Building on the techniques for laparoscopic surgery, the surgical tools inserted into the patient through the ports are connected to robotic arms rather than held by the surgeon. The robotic arms, however, are fully controlled by the surgeon. The level of surgical precision in robotic surgery is unsurpassed, and there are numerous other advantages as well.

  2. What are the advantages of robotic surgery?

    The advantages of robotic surgery for the patient include:

    • Shorter hospital stay
    • Less blood loss
    • Fewer complications
    • Less need for narcotic pain medicine
    • Faster recovery
    • Smaller incisions resulting in minimal scarring

    The small incisions made to allow access for the surgical tools and camera mean less blood loss, lower risk of blood transfusion and infection, a shorter hospital stay, decreased need for pain medication and a quicker recovery and return to normal function.

    Patients also benefit from the high-tech nature of the equipment. The robotic camera provides ten-fold magnification and three-dimensional vision rather than the two-dimensional vision of a laparoscope. The robotic arms move with incredible precision, moving in, out and with a wrist-like turning motion of 360 degrees. Human tremor is filtered out completely. The surgeon and surgical team work from a comfortable, ergonomic position, resulting in less fatigue during long complex cases.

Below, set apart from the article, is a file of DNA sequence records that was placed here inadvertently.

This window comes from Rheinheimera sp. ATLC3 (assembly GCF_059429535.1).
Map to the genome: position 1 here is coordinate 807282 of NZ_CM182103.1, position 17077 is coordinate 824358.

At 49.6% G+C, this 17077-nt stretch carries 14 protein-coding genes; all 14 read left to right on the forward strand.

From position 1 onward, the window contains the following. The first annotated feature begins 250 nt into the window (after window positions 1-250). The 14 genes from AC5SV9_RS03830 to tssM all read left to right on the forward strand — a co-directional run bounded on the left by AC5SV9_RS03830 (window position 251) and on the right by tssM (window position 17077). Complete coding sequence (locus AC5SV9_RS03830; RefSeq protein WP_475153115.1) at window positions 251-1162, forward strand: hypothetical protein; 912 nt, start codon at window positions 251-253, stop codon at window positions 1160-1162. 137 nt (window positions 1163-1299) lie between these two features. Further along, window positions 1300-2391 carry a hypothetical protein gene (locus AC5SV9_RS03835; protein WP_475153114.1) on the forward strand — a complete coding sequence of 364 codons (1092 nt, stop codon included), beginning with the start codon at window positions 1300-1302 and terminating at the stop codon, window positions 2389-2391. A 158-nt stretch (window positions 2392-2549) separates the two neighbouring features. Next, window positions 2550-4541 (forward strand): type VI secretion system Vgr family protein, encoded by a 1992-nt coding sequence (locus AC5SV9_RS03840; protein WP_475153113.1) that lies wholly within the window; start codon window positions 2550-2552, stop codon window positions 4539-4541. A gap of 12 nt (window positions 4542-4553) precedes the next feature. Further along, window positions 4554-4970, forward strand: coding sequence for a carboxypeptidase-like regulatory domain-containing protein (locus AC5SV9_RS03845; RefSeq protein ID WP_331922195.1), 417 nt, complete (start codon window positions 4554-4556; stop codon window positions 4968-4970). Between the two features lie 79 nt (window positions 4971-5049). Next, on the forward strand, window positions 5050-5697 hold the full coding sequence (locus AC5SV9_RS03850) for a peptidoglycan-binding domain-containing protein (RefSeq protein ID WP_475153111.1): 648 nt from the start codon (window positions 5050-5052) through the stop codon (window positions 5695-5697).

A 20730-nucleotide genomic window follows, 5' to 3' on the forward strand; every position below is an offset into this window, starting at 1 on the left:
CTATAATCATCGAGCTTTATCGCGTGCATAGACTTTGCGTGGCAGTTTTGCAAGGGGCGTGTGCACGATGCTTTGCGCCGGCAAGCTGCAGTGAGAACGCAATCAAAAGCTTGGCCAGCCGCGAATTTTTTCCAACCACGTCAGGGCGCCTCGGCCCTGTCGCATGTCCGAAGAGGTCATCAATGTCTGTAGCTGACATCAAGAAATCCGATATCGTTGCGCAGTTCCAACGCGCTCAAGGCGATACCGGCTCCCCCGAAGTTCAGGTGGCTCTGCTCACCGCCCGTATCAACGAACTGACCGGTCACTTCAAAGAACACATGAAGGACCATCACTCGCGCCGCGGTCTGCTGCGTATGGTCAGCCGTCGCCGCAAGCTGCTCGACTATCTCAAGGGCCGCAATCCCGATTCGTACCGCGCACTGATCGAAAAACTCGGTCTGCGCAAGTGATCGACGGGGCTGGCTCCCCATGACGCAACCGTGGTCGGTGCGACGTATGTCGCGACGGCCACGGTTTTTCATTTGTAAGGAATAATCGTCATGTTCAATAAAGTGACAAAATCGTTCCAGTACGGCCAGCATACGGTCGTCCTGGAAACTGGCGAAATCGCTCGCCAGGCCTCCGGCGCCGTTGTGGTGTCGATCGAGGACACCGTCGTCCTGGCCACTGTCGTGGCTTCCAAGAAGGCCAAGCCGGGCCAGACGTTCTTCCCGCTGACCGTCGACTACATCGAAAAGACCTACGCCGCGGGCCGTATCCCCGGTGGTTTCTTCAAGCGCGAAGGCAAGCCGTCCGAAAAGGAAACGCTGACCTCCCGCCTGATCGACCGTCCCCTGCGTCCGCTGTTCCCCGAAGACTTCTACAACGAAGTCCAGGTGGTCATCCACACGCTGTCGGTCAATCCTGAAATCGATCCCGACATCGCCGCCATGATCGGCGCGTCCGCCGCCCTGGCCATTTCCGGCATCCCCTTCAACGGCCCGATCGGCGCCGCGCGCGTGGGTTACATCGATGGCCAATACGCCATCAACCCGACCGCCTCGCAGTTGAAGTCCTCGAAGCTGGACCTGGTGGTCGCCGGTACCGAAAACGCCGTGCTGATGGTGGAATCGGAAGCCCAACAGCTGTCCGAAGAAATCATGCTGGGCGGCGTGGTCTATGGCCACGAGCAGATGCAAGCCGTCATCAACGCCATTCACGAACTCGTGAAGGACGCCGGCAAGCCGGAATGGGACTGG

3. Is everyone a candidate for robotic surgery?

    Robotic surgery is appropriate for many different types of conditions, including cancer and non-cancerous procedures, and is available for adults and for children.

    There are instances when patients may not be able to continue with a robotic surgery. Some people cannot tolerate the inflating of the abdominal area with carbon dioxide. This is most common in smokers who already have higher levels of carbon dioxide in the blood. If it's not possible to safely provide enough oxygen to the body, the robot would be removed and an open incision made to complete the surgery.

    Body positioning can also occasionally be an issue. A patient may be tilted on the operating table so that organs naturally shift away from the surgical site, allowing the surgeon better access. If this position makes it difficult to provide oxygen at a safe pressure to the lungs, sometimes an issue with overweight patients, the robot would be removed and an open incision made to complete the surgery.